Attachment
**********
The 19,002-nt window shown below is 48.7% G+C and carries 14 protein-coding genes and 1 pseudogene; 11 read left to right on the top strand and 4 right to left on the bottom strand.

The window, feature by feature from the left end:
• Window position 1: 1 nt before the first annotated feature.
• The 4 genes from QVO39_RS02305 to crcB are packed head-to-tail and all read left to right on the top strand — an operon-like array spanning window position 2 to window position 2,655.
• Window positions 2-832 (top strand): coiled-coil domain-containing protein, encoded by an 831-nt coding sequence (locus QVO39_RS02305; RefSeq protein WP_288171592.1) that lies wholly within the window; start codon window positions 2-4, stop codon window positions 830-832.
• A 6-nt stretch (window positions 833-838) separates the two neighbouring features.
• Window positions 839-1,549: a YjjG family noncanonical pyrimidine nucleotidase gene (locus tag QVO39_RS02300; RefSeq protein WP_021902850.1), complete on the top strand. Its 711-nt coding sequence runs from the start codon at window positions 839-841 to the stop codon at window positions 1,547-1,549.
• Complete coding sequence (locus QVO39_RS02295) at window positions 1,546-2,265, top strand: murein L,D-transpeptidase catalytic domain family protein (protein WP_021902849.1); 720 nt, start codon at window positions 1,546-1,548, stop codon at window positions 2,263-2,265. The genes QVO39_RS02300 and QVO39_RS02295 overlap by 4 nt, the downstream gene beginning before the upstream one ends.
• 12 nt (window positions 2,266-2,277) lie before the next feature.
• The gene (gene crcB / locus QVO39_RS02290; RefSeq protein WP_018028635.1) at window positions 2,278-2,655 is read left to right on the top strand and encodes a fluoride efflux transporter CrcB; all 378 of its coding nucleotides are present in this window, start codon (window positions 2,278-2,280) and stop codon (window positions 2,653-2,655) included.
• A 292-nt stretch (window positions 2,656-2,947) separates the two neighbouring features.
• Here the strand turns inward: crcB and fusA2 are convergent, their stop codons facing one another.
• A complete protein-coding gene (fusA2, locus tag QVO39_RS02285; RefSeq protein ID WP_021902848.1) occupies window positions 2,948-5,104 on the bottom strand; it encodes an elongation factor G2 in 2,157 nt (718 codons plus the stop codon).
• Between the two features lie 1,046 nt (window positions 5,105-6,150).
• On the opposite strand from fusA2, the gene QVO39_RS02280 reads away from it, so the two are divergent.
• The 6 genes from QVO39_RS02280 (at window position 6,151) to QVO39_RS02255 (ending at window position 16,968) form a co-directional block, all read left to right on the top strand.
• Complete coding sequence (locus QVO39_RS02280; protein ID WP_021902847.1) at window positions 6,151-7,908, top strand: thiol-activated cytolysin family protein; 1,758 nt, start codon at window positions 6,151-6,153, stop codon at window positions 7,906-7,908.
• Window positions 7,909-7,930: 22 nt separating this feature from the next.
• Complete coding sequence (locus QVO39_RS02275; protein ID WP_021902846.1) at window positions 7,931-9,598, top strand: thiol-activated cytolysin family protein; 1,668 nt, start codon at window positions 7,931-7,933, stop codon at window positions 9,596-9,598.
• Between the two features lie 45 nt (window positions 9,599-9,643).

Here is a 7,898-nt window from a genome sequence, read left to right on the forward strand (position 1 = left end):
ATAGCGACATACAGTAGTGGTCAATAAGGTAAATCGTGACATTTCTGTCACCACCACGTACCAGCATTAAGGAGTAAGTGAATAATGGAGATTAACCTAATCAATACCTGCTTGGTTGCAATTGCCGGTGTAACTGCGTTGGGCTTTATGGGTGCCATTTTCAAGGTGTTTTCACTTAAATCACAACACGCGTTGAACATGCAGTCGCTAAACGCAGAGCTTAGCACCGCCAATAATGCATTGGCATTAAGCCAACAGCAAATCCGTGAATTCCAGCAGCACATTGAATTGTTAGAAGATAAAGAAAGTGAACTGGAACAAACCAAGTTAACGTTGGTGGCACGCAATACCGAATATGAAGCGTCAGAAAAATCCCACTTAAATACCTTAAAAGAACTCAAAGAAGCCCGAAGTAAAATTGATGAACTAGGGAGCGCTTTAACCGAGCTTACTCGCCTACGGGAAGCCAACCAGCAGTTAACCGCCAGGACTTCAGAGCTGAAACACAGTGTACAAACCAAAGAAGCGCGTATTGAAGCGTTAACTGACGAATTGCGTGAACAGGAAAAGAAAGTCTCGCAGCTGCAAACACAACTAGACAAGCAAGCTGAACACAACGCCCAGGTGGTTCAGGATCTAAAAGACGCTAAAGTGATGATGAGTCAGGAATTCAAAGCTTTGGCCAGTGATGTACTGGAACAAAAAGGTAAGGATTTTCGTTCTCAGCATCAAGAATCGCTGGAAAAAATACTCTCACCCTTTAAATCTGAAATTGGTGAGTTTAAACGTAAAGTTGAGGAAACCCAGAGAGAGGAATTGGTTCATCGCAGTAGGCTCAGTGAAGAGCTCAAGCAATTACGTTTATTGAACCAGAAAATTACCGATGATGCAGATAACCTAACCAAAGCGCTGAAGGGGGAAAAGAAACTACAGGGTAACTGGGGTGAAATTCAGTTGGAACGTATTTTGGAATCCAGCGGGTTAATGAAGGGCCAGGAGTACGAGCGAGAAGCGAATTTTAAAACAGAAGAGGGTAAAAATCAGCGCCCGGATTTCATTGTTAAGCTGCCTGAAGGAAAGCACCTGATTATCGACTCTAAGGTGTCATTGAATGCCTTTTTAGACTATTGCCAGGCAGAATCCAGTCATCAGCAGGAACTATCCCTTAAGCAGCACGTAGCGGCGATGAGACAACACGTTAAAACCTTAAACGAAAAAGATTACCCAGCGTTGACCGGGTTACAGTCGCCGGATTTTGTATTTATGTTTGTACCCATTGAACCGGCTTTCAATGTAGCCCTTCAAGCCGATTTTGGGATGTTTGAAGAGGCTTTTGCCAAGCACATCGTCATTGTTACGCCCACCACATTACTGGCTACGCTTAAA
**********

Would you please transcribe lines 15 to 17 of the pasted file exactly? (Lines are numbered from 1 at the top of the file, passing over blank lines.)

• On the opposite strand from fusA2, the gene QVO39_RS02280 reads away from it, so the two are divergent.
• The 6 genes from QVO39_RS02280 (at window position 6,151) to QVO39_RS02255 (ending at window position 16,968) form a co-directional block, all read left to right on the top strand.
• Complete coding sequence (locus QVO39_RS02280; protein ID WP_021902847.1) at window positions 6,151-7,908, top strand: thiol-activated cytolysin family protein; 1,758 nt, start codon at window positions 6,151-6,153, stop codon at window positions 7,906-7,908.